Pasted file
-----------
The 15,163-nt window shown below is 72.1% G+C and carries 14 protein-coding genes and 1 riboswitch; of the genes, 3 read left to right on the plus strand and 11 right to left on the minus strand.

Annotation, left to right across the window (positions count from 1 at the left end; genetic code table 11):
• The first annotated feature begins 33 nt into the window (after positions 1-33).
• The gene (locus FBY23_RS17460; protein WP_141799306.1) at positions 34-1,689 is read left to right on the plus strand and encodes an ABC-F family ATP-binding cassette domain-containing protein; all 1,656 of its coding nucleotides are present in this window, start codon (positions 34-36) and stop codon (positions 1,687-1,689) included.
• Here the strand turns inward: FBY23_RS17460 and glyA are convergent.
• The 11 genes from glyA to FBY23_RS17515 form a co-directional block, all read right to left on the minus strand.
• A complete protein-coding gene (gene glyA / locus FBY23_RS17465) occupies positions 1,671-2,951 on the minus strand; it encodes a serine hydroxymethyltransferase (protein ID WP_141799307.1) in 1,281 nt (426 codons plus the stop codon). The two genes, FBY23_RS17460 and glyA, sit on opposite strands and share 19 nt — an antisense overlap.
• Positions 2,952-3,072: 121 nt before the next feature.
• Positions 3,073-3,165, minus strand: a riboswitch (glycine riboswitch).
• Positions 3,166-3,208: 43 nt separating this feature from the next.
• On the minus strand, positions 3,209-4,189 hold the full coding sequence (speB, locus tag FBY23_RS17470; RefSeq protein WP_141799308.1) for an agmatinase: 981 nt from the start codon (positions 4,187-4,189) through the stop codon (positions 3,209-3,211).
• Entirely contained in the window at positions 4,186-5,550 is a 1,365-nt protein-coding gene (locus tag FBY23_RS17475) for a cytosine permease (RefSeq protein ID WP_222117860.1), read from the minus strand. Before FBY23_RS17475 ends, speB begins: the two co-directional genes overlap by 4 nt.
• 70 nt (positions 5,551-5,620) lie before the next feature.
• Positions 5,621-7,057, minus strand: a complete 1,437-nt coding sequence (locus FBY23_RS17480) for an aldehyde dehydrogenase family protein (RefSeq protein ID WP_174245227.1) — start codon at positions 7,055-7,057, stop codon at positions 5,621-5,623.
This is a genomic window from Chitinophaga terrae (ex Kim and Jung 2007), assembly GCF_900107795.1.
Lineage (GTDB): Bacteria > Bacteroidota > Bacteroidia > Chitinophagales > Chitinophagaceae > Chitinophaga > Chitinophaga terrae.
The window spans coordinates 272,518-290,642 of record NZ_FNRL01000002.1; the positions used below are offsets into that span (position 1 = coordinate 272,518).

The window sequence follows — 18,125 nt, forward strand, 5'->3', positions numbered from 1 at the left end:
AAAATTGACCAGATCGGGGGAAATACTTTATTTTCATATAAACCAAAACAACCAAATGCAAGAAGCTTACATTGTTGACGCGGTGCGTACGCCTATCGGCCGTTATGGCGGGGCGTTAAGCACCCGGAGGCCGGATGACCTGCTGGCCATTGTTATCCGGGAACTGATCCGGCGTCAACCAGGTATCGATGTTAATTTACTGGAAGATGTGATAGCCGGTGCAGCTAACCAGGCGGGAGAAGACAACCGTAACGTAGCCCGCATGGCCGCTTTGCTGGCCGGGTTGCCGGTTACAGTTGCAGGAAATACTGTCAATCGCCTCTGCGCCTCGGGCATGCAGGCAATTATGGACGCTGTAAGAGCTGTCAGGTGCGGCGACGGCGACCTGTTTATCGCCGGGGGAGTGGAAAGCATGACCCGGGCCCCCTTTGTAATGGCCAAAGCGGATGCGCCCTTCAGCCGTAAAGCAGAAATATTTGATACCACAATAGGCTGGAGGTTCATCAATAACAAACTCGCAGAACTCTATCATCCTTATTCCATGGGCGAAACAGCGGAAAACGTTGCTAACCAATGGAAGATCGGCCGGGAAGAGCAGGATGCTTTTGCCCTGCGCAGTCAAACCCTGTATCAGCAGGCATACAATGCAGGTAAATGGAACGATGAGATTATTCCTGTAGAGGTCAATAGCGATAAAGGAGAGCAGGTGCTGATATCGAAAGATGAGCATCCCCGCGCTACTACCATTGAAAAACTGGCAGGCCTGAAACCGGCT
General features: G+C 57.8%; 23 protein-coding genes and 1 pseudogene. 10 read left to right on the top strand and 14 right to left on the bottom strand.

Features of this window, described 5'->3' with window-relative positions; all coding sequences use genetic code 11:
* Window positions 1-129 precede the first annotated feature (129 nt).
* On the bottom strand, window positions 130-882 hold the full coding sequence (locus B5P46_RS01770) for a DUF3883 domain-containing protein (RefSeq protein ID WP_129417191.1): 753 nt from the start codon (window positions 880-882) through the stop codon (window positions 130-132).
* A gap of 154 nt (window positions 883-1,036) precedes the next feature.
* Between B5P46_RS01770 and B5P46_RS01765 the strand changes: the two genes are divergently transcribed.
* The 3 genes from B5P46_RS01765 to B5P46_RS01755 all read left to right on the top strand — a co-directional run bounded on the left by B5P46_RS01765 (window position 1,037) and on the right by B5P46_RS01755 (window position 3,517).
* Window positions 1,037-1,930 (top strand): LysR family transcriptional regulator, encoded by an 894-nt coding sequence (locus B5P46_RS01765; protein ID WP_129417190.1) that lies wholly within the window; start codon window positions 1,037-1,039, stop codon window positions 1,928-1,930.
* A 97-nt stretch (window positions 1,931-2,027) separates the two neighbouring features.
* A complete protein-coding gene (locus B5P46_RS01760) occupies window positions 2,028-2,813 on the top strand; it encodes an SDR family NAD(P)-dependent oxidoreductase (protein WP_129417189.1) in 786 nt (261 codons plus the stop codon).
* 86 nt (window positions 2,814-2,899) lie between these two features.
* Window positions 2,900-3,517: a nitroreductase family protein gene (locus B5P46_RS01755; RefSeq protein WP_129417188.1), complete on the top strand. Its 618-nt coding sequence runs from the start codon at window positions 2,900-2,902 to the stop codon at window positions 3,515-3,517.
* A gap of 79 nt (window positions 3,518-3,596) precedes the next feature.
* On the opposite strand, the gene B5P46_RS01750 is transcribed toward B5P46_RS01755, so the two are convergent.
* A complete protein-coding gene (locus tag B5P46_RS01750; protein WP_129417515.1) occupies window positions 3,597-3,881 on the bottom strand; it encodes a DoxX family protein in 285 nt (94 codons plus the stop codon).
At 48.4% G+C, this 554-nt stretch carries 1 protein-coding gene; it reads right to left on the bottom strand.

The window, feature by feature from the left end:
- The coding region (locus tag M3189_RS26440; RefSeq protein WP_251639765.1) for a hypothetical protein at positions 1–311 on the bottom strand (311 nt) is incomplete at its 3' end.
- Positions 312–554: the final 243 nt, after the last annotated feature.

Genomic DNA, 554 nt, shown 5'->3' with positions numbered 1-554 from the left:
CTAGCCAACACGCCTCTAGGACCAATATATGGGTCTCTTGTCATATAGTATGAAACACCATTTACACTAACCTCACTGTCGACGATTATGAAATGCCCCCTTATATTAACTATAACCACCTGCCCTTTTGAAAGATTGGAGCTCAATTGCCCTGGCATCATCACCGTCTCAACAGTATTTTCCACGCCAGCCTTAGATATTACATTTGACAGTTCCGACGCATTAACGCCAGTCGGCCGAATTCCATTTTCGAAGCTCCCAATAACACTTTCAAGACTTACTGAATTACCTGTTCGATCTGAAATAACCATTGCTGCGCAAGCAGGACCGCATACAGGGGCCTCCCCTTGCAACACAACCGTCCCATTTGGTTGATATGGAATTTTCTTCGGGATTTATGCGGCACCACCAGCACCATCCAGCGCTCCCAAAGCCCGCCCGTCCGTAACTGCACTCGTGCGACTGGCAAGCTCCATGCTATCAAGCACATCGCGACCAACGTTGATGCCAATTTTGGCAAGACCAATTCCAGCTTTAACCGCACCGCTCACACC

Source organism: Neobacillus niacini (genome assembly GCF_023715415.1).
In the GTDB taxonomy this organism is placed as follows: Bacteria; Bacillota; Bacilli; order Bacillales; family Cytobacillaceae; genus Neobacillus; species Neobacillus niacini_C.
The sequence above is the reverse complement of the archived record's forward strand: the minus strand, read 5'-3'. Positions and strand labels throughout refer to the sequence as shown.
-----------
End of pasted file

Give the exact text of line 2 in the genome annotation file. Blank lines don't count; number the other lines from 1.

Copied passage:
Annotation, left to right across the window (positions count from 1 at the left end; genetic code table 11):